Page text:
Yom Kippur Guide for the Perplexed, 2017
1. Yom Kippur is one of the six main annual Jewish fasting days:
(a) The tenth day of the Jewish month of Tishrei is Yom Kippur, an annual day of repentance for one’s misconduct toward fellow human beings — in order to minimize future missteps — the cleansing of one’s behavior, recognition of one’s fallibilities, forgiveness of fellow human beings’ misconduct. Therefore, Yom Kippur is a day of hope, optimism and improved relations with one’s family, friends and community. It requires a deep level of personal, focused concentration through humility, soul-searching, thoughtfulness, magnanimity, accepting responsibility, consideration, compassion and faith, which are facilitated by avoiding food and most forms of luxury.
(b) The tenth day of the Jewish month of Tevet commemorates the 589-586 BCE siege of Jerusalem by the Babylonian King Nebuchadnezzar;
(c) The 17th day of the month of Tammuz commemorates the 586 BCE and 69 CE breaching of Jerusalem’s walls by the Babylonian and Roman Empires, and the breaking of the tablets by Moses upon encountering the golden calf collapse of faith;
(d) The ninth day of the month of Av commemorates the destruction of the First (586 BCE) and Second (70 CE) Jewish Temples, by the Babylonian and Roman Empires respectively, the beginning of Jewish exiles, and the ten spies’ bankruptcy of faith;
(e) The third day of the month of Tishrei commemorates the murder of the Jewish governor of Jerusalem, Gedalyah Ben Achikam, by another Jew, Yishmael Ben Netanyah (586 BCE);
(f) The 13th day of the month of Adar is the Fast of Queen Esther — whose Hebrew name was Hadassah, which means righteousness — the day before the Purim holiday, commemorating Queen Esther’s three-day-fast prior to her appeal to the Persian King Ahasuerus to refrain from exterminating the Jews (around 480 BCE);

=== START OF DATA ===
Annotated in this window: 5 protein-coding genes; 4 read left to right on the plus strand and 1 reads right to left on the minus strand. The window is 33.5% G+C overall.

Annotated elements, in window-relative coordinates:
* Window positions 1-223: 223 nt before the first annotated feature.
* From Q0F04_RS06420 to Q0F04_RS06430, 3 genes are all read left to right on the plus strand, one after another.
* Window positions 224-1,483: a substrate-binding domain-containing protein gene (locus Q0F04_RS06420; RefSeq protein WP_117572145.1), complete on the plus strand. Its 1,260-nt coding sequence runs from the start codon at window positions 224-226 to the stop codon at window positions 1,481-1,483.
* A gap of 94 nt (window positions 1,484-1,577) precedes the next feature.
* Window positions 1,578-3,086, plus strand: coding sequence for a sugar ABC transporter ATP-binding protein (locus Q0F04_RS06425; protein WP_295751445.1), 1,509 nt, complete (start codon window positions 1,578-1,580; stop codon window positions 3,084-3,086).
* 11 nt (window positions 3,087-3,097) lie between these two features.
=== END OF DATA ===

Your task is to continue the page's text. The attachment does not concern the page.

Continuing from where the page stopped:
2. The substance of Yom Kippur is reflected through the Hebrew spelling of “fast” (צם and צום) — abstinence from food. צם and צום are the roots of the Hebrew words for “narrowed-down focus;” “concentration of attention;” “reduced consumption” (of food and material elements); miniaturization (צמצום) of one’s wrong-doing; enslavement of oneself (צמית) to an annual process of soul-searching and cleansing, but not to fellow human beings; and eternal (צמיתות) faith in such values. The Hebrew/Biblical synonym for “fast”צם) and (צום is תענית, a derivative of the Hebrew words ענה and עני, which means to torture one’s body through soul-searching and fasting, to respond to spiritual needs, and to identify oneself with poverty during the cleansing process.
3. Yom Kippur concludes ten days of genuine, heart-driven atonement, repentance and soul-searching, which began on Rosh Hashanah, the first day of Tishrei, which commemorates the Creation. Ten has special significance in Judaism: God’s abbreviation is the tenth Hebrew letter (yod — י); the ten attributes of God — divine perfection — were highlighted during the creation; the ten commandments; the ten plagues of Egypt; the ten reasons for blowing the shofar; the ten percent gift to God (tithe); the ten martyrs (Jewish leaders), who were tortured/murdered by the Roman Empire; the ten generations between Adam and Noah and between Noah and Abraham; the ten-person quorum (minyan in Hebrew), which is required for collective Jewish prayer; etc.
4. Yom Kippur is observed on the tenth day of the Jewish month of Tishrei, whose astrological sign is Libra, which symbolizes the key themes of Yom Kippur: scales, justice, balance, truth, symmetry, sensitivity and optimism. Libra is ruled by the planet Venus (Noga, נגה, in Hebrew, the name of my oldest granddaughter), which reflects divine light and love of other people.
5. The Hebrew word kippur, כיפור (atonement/repentance), is a derivative of the Biblical word kaporetכפורת ,, the cover of the Holy Ark in the Sanctuary, and kopher, כופר, the cover of Noah’s Ark and the Holy Altar in the Temple. Yom Kippur resembles a spiritual cover (dome), which creates separations between the holy and the mundane, between spiritualism and materialism. The kippah, כיפה (skullcap, yarmulka’), which covers one’s head during prayers, reflects a spiritual dome.
6. Yom Kippur is concluded by the blowing of the shofar (the ritual ram’s horn), which represents humility, determination, optimism and peace-through-strength. The Hebrew/biblical word shofar — שופר — means to enhance and improve (שפר), which is a key message of Yom Kippur.